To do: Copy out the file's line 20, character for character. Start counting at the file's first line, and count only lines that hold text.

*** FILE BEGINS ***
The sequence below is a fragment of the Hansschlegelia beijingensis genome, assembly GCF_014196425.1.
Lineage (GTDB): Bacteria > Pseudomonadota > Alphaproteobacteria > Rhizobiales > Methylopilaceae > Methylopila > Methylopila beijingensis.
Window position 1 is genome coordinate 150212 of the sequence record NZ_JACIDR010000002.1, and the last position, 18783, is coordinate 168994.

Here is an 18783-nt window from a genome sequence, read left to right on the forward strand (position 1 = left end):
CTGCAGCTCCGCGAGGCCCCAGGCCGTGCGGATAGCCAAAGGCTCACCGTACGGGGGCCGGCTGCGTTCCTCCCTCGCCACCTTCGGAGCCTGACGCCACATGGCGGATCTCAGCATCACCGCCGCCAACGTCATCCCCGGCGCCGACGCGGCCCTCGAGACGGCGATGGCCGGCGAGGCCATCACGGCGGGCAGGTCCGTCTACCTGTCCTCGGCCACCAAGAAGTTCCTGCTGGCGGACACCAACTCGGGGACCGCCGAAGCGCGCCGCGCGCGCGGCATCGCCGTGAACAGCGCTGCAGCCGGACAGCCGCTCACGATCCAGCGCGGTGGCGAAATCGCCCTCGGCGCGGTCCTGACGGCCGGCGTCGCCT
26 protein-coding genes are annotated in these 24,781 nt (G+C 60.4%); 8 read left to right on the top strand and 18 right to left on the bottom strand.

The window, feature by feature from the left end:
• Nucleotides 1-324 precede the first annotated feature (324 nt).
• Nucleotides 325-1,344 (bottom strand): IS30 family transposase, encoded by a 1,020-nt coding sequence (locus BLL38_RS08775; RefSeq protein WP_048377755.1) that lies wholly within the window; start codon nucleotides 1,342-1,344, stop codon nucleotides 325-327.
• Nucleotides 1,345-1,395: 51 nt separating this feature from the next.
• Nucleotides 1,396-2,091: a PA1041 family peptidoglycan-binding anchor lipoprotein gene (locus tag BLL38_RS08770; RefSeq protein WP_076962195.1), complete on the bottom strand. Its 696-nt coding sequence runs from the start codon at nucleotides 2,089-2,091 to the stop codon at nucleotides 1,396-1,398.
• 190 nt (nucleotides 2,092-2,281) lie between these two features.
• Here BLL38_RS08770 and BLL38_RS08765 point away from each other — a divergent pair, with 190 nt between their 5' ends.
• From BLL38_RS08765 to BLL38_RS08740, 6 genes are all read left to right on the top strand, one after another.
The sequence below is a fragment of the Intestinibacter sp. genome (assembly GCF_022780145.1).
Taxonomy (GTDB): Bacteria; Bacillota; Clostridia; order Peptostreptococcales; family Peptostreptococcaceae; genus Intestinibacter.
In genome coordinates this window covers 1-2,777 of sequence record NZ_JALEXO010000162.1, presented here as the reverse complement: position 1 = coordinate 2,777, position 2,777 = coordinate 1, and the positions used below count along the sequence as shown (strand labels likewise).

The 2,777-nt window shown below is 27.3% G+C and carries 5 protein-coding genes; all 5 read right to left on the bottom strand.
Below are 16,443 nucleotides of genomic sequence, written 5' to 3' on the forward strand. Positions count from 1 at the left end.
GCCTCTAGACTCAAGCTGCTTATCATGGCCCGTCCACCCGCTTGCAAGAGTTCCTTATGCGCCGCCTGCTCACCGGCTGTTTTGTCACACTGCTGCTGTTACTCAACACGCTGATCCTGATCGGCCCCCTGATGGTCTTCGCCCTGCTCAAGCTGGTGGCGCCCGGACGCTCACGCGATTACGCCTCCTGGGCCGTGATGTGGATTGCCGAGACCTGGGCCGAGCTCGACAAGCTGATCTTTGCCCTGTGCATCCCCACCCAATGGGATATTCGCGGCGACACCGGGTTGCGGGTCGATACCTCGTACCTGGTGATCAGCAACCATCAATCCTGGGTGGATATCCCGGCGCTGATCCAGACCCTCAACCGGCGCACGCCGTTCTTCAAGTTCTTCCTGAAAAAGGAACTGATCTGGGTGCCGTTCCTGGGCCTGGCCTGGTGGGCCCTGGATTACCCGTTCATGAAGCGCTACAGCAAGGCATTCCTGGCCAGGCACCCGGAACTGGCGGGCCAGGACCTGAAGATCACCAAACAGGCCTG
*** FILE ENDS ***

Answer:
GCCTCTAGACTCAAGCTGCTTATCATGGCCCGTCCACCCGCTTGCAAGAGTTCCTTATGCGCCGCCTGCTCACCGGCTGTTTTGTCACACTGCTGCTGTTACTCAACACGCTGATCCTGATCGGCCCCCTGATGGTCTTCGCCCTGCTCAAGCTGGTGGCGCCCGGACGCTCACGCGATTACGCCTCCTGGGCCGTGATGTGGATTGCCGAGACCTGGGCCGAGCTCGACAAGCTGATCTTTGCCCTGTGCATCCCCACCCAATGGGATATTCGCGGCGACACCGGGTTGCGGGTCGATACCTCGTACCTGGTGATCAGCAACCATCAATCCTGGGTGGATATCCCGGCGCTGATCCAGACCCTCAACCGGCGCACGCCGTTCTTCAAGTTCTTCCTGAAAAAGGAACTGATCTGGGTGCCGTTCCTGGGCCTGGCCTGGTGGGCCCTGGATTACCCGTTCATGAAGCGCTACAGCAAGGCATTCCTGGCCAGGCACCCGGAACTGGCGGGCCAGGACCTGAAGATCACCAAACAGGCCTG